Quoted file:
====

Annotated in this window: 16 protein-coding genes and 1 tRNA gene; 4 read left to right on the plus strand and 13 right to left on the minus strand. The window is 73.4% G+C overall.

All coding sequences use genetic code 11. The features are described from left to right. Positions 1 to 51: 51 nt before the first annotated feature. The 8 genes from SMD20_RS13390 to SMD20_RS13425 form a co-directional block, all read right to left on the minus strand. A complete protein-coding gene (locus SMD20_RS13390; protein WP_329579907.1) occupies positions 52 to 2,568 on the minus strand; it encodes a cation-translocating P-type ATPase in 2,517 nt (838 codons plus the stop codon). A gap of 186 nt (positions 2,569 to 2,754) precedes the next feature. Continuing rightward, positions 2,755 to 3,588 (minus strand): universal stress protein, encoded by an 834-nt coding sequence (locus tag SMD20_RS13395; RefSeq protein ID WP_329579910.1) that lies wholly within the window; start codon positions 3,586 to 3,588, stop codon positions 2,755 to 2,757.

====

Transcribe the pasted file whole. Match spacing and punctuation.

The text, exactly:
Annotated in this window: 16 protein-coding genes and 1 tRNA gene; 4 read left to right on the plus strand and 13 right to left on the minus strand. The window is 73.4% G+C overall.

All coding sequences use genetic code 11. The features are described from left to right. Positions 1 to 51: 51 nt before the first annotated feature. The 8 genes from SMD20_RS13390 to SMD20_RS13425 form a co-directional block, all read right to left on the minus strand. A complete protein-coding gene (locus SMD20_RS13390; protein WP_329579907.1) occupies positions 52 to 2,568 on the minus strand; it encodes a cation-translocating P-type ATPase in 2,517 nt (838 codons plus the stop codon). A gap of 186 nt (positions 2,569 to 2,754) precedes the next feature. Continuing rightward, positions 2,755 to 3,588 (minus strand): universal stress protein, encoded by an 834-nt coding sequence (locus tag SMD20_RS13395; RefSeq protein ID WP_329579910.1) that lies wholly within the window; start codon positions 3,586 to 3,588, stop codon positions 2,755 to 2,757.